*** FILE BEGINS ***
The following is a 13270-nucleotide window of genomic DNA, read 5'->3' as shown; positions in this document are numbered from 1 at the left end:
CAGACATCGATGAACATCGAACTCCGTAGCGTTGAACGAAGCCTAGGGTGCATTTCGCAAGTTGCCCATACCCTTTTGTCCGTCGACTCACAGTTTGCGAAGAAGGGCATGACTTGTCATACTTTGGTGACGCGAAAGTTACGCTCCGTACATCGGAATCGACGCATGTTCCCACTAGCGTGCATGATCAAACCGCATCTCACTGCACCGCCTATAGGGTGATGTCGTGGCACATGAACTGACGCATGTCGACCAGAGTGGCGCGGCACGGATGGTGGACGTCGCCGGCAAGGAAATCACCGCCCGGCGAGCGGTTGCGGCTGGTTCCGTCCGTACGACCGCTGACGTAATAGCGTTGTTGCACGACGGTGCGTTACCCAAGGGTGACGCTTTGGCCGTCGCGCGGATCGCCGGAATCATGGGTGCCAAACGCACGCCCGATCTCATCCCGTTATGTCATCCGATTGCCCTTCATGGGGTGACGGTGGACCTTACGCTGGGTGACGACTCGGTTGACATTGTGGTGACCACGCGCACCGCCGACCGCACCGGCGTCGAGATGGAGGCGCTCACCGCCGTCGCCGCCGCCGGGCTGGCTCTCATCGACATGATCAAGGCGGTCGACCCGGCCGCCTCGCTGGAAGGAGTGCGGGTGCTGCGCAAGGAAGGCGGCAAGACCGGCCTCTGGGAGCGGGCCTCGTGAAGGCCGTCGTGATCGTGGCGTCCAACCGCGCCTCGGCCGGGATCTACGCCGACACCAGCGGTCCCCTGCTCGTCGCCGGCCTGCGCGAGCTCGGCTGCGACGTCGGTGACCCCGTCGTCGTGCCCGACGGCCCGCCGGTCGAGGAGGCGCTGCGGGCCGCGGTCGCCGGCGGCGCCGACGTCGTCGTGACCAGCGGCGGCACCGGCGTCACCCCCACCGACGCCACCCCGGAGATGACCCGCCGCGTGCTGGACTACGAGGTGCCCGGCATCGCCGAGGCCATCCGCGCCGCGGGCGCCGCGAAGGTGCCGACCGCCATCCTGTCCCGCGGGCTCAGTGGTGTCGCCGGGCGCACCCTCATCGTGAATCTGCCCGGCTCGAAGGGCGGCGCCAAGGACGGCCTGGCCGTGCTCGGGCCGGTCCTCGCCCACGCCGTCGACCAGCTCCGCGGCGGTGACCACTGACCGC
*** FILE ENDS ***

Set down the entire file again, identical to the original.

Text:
The following is a 13270-nucleotide window of genomic DNA, read 5'->3' as shown; positions in this document are numbered from 1 at the left end:
CAGACATCGATGAACATCGAACTCCGTAGCGTTGAACGAAGCCTAGGGTGCATTTCGCAAGTTGCCCATACCCTTTTGTCCGTCGACTCACAGTTTGCGAAGAAGGGCATGACTTGTCATACTTTGGTGACGCGAAAGTTACGCTCCGTACATCGGAATCGACGCATGTTCCCACTAGCGTGCATGATCAAACCGCATCTCACTGCACCGCCTATAGGGTGATGTCGTGGCACATGAACTGACGCATGTCGACCAGAGTGGCGCGGCACGGATGGTGGACGTCGCCGGCAAGGAAATCACCGCCCGGCGAGCGGTTGCGGCTGGTTCCGTCCGTACGACCGCTGACGTAATAGCGTTGTTGCACGACGGTGCGTTACCCAAGGGTGACGCTTTGGCCGTCGCGCGGATCGCCGGAATCATGGGTGCCAAACGCACGCCCGATCTCATCCCGTTATGTCATCCGATTGCCCTTCATGGGGTGACGGTGGACCTTACGCTGGGTGACGACTCGGTTGACATTGTGGTGACCACGCGCACCGCCGACCGCACCGGCGTCGAGATGGAGGCGCTCACCGCCGTCGCCGCCGCCGGGCTGGCTCTCATCGACATGATCAAGGCGGTCGACCCGGCCGCCTCGCTGGAAGGAGTGCGGGTGCTGCGCAAGGAAGGCGGCAAGACCGGCCTCTGGGAGCGGGCCTCGTGAAGGCCGTCGTGATCGTGGCGTCCAACCGCGCCTCGGCCGGGATCTACGCCGACACCAGCGGTCCCCTGCTCGTCGCCGGCCTGCGCGAGCTCGGCTGCGACGTCGGTGACCCCGTCGTCGTGCCCGACGGCCCGCCGGTCGAGGAGGCGCTGCGGGCCGCGGTCGCCGGCGGCGCCGACGTCGTCGTGACCAGCGGCGGCACCGGCGTCACCCCCACCGACGCCACCCCGGAGATGACCCGCCGCGTGCTGGACTACGAGGTGCCCGGCATCGCCGAGGCCATCCGCGCCGCGGGCGCCGCGAAGGTGCCGACCGCCATCCTGTCCCGCGGGCTCAGTGGTGTCGCCGGGCGCACCCTCATCGTGAATCTGCCCGGCTCGAAGGGCGGCGCCAAGGACGGCCTGGCCGTGCTCGGGCCGGTCCTCGCCCACGCCGTCGACCAGCTCCGCGGCGGTGACCACTGACCGC